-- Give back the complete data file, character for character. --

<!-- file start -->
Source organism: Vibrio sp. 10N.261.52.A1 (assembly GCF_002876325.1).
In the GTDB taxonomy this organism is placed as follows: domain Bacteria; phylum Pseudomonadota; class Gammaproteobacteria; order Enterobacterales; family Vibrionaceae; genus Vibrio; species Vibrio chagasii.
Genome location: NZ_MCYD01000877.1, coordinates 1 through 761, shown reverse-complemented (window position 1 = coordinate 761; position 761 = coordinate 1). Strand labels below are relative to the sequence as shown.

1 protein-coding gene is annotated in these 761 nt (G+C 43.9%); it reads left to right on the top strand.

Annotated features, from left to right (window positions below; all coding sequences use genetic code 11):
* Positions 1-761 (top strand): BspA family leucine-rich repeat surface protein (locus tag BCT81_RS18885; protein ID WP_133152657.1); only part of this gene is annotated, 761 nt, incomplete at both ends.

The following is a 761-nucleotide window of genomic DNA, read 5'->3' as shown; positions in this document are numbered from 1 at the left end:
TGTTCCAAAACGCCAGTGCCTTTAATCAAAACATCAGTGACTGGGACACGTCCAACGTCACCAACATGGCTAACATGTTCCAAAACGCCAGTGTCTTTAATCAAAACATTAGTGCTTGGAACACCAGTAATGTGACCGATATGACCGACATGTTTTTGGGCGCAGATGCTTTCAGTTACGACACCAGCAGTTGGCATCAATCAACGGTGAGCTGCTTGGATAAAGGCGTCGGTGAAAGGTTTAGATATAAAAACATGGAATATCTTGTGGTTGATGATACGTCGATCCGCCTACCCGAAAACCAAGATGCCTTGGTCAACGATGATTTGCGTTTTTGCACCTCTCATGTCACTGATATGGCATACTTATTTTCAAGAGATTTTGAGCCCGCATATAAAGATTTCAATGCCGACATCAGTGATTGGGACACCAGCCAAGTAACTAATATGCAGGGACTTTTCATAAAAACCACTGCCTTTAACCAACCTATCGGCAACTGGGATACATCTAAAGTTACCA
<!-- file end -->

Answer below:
Source organism: Vibrio sp. 10N.261.52.A1 (assembly GCF_002876325.1).
In the GTDB taxonomy this organism is placed as follows: domain Bacteria; phylum Pseudomonadota; class Gammaproteobacteria; order Enterobacterales; family Vibrionaceae; genus Vibrio; species Vibrio chagasii.
Genome location: NZ_MCYD01000877.1, coordinates 1 through 761, shown reverse-complemented (window position 1 = coordinate 761; position 761 = coordinate 1). Strand labels below are relative to the sequence as shown.

1 protein-coding gene is annotated in these 761 nt (G+C 43.9%); it reads left to right on the top strand.

Annotated features, from left to right (window positions below; all coding sequences use genetic code 11):
* Positions 1-761 (top strand): BspA family leucine-rich repeat surface protein (locus tag BCT81_RS18885; protein ID WP_133152657.1); only part of this gene is annotated, 761 nt, incomplete at both ends.

The following is a 761-nucleotide window of genomic DNA, read 5'->3' as shown; positions in this document are numbered from 1 at the left end:
TGTTCCAAAACGCCAGTGCCTTTAATCAAAACATCAGTGACTGGGACACGTCCAACGTCACCAACATGGCTAACATGTTCCAAAACGCCAGTGTCTTTAATCAAAACATTAGTGCTTGGAACACCAGTAATGTGACCGATATGACCGACATGTTTTTGGGCGCAGATGCTTTCAGTTACGACACCAGCAGTTGGCATCAATCAACGGTGAGCTGCTTGGATAAAGGCGTCGGTGAAAGGTTTAGATATAAAAACATGGAATATCTTGTGGTTGATGATACGTCGATCCGCCTACCCGAAAACCAAGATGCCTTGGTCAACGATGATTTGCGTTTTTGCACCTCTCATGTCACTGATATGGCATACTTATTTTCAAGAGATTTTGAGCCCGCATATAAAGATTTCAATGCCGACATCAGTGATTGGGACACCAGCCAAGTAACTAATATGCAGGGACTTTTCATAAAAACCACTGCCTTTAACCAACCTATCGGCAACTGGGATACATCTAAAGTTACCA